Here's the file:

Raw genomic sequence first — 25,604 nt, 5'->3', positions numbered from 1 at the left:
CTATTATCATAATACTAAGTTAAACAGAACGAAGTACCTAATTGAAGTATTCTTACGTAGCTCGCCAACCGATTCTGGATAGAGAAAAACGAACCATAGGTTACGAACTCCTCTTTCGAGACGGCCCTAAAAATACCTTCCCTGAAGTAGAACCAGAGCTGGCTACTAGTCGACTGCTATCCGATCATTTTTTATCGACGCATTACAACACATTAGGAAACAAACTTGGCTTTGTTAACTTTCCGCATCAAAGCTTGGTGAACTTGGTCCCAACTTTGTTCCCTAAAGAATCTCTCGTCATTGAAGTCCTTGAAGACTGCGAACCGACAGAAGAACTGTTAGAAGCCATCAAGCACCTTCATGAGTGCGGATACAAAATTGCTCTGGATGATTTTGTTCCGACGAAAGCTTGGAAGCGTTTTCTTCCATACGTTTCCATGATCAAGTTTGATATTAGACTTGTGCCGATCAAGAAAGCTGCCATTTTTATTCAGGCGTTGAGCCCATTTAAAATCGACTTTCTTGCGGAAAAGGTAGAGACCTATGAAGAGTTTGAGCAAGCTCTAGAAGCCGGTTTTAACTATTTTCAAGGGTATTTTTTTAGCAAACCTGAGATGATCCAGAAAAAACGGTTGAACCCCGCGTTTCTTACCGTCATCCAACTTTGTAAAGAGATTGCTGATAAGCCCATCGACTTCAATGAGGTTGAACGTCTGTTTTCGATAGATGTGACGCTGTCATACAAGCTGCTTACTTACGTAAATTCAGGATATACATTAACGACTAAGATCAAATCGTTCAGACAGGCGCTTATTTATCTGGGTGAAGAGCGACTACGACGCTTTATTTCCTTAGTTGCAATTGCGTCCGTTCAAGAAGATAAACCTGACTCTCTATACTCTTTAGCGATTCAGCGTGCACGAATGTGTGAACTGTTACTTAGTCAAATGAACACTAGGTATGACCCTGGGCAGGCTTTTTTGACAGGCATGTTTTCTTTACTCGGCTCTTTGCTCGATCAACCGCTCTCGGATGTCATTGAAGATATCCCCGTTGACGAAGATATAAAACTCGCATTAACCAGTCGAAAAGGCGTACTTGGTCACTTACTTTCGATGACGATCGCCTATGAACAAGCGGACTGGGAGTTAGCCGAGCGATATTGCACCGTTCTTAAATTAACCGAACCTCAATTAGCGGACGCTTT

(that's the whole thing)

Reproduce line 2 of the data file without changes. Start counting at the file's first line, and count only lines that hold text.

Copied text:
CTATTATCATAATACTAAGTTAAACAGAACGAAGTACCTAATTGAAGTATTCTTACGTAGCTCGCCAACCGATTCTGGATAGAGAAAAACGAACCATAGGTTACGAACTCCTCTTTCGAGACGGCCCTAAAAATACCTTCCCTGAAGTAGAACCAGAGCTGGCTACTAGTCGACTGCTATCCGATCATTTTTTATCGACGCATTACAACACATTAGGAAACAAACTTGGCTTTGTTAACTTTCCGCATCAAAGCTTGGTGAACTTGGTCCCAACTTTGTTCCCTAAAGAATCTCTCGTCATTGAAGTCCTTGAAGACTGCGAACCGACAGAAGAACTGTTAGAAGCCATCAAGCACCTTCATGAGTGCGGATACAAAATTGCTCTGGATGATTTTGTTCCGACGAAAGCTTGGAAGCGTTTTCTTCCATACGTTTCCATGATCAAGTTTGATATTAGACTTGTGCCGATCAAGAAAGCTGCCATTTTTATTCAGGCGTTGAGCCCATTTAAAATCGACTTTCTTGCGGAAAAGGTAGAGACCTATGAAGAGTTTGAGCAAGCTCTAGAAGCCGGTTTTAACTATTTTCAAGGGTATTTTTTTAGCAAACCTGAGATGATCCAGAAAAAACGGTTGAACCCCGCGTTTCTTACCGTCATCCAACTTTGTAAAGAGATTGCTGATAAGCCCATCGACTTCAATGAGGTTGAACGTCTGTTTTCGATAGATGTGACGCTGTCATACAAGCTGCTTACTTACGTAAATTCAGGATATACATTAACGACTAAGATCAAATCGTTCAGACAGGCGCTTATTTATCTGGGTGAAGAGCGACTACGACGCTTTATTTCCTTAGTTGCAATTGCGTCCGTTCAAGAAGATAAACCTGACTCTCTATACTCTTTAGCGATTCAGCGTGCACGAATGTGTGAACTGTTACTTAGTCAAATGAACACTAGGTATGACCCTGGGCAGGCTTTTTTGACAGGCATGTTTTCTTTACTCGGCTCTTTGCTCGATCAACCGCTCTCGGATGTCATTGAAGATATCCCCGTTGACGAAGATATAAAACTCGCATTAACCAGTCGAAAAGGCGTACTTGGTCACTTACTTTCGATGACGATCGCCTATGAACAAGCGGACTGGGAGTTAGCCGAGCGATATTGCACCGTTCTTAAATTAACCGAACCTCAATTAGCGGACGCTTT